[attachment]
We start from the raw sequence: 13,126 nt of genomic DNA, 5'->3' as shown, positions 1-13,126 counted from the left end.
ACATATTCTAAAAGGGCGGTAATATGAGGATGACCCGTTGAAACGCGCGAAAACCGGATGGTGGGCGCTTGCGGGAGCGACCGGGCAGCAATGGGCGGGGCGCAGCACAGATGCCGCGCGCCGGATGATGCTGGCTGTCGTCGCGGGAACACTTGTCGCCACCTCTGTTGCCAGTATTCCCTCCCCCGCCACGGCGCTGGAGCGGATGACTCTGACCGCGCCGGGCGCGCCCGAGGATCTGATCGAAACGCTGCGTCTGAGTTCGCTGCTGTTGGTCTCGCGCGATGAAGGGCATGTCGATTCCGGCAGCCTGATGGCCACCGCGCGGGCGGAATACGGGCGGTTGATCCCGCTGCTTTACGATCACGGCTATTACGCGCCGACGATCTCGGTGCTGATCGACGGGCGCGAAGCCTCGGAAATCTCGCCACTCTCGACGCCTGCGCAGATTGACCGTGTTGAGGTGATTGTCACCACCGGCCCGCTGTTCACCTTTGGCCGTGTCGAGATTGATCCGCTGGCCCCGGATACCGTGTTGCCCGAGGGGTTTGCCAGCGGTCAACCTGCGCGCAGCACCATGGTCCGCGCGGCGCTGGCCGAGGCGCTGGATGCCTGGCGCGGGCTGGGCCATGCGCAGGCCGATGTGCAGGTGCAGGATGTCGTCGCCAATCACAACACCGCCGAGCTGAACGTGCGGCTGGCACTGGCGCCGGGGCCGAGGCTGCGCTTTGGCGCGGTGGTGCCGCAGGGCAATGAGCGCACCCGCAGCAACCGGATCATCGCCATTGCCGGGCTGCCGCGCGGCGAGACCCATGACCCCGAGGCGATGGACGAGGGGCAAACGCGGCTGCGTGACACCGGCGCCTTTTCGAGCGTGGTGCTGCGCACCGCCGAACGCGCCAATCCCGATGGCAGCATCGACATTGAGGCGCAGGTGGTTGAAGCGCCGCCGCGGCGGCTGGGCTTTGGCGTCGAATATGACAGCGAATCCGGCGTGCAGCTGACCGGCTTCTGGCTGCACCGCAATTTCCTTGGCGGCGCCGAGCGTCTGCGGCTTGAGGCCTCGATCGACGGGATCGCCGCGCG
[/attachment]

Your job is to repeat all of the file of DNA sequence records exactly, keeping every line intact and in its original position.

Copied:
We start from the raw sequence: 13,126 nt of genomic DNA, 5'->3' as shown, positions 1-13,126 counted from the left end.
ACATATTCTAAAAGGGCGGTAATATGAGGATGACCCGTTGAAACGCGCGAAAACCGGATGGTGGGCGCTTGCGGGAGCGACCGGGCAGCAATGGGCGGGGCGCAGCACAGATGCCGCGCGCCGGATGATGCTGGCTGTCGTCGCGGGAACACTTGTCGCCACCTCTGTTGCCAGTATTCCCTCCCCCGCCACGGCGCTGGAGCGGATGACTCTGACCGCGCCGGGCGCGCCCGAGGATCTGATCGAAACGCTGCGTCTGAGTTCGCTGCTGTTGGTCTCGCGCGATGAAGGGCATGTCGATTCCGGCAGCCTGATGGCCACCGCGCGGGCGGAATACGGGCGGTTGATCCCGCTGCTTTACGATCACGGCTATTACGCGCCGACGATCTCGGTGCTGATCGACGGGCGCGAAGCCTCGGAAATCTCGCCACTCTCGACGCCTGCGCAGATTGACCGTGTTGAGGTGATTGTCACCACCGGCCCGCTGTTCACCTTTGGCCGTGTCGAGATTGATCCGCTGGCCCCGGATACCGTGTTGCCCGAGGGGTTTGCCAGCGGTCAACCTGCGCGCAGCACCATGGTCCGCGCGGCGCTGGCCGAGGCGCTGGATGCCTGGCGCGGGCTGGGCCATGCGCAGGCCGATGTGCAGGTGCAGGATGTCGTCGCCAATCACAACACCGCCGAGCTGAACGTGCGGCTGGCACTGGCGCCGGGGCCGAGGCTGCGCTTTGGCGCGGTGGTGCCGCAGGGCAATGAGCGCACCCGCAGCAACCGGATCATCGCCATTGCCGGGCTGCCGCGCGGCGAGACCCATGACCCCGAGGCGATGGACGAGGGGCAAACGCGGCTGCGTGACACCGGCGCCTTTTCGAGCGTGGTGCTGCGCACCGCCGAACGCGCCAATCCCGATGGCAGCATCGACATTGAGGCGCAGGTGGTTGAAGCGCCGCCGCGGCGGCTGGGCTTTGGCGTCGAATATGACAGCGAATCCGGCGTGCAGCTGACCGGCTTCTGGCTGCACCGCAATTTCCTTGGCGGCGCCGAGCGTCTGCGGCTTGAGGCCTCGATCGACGGGATCGCCGCGCG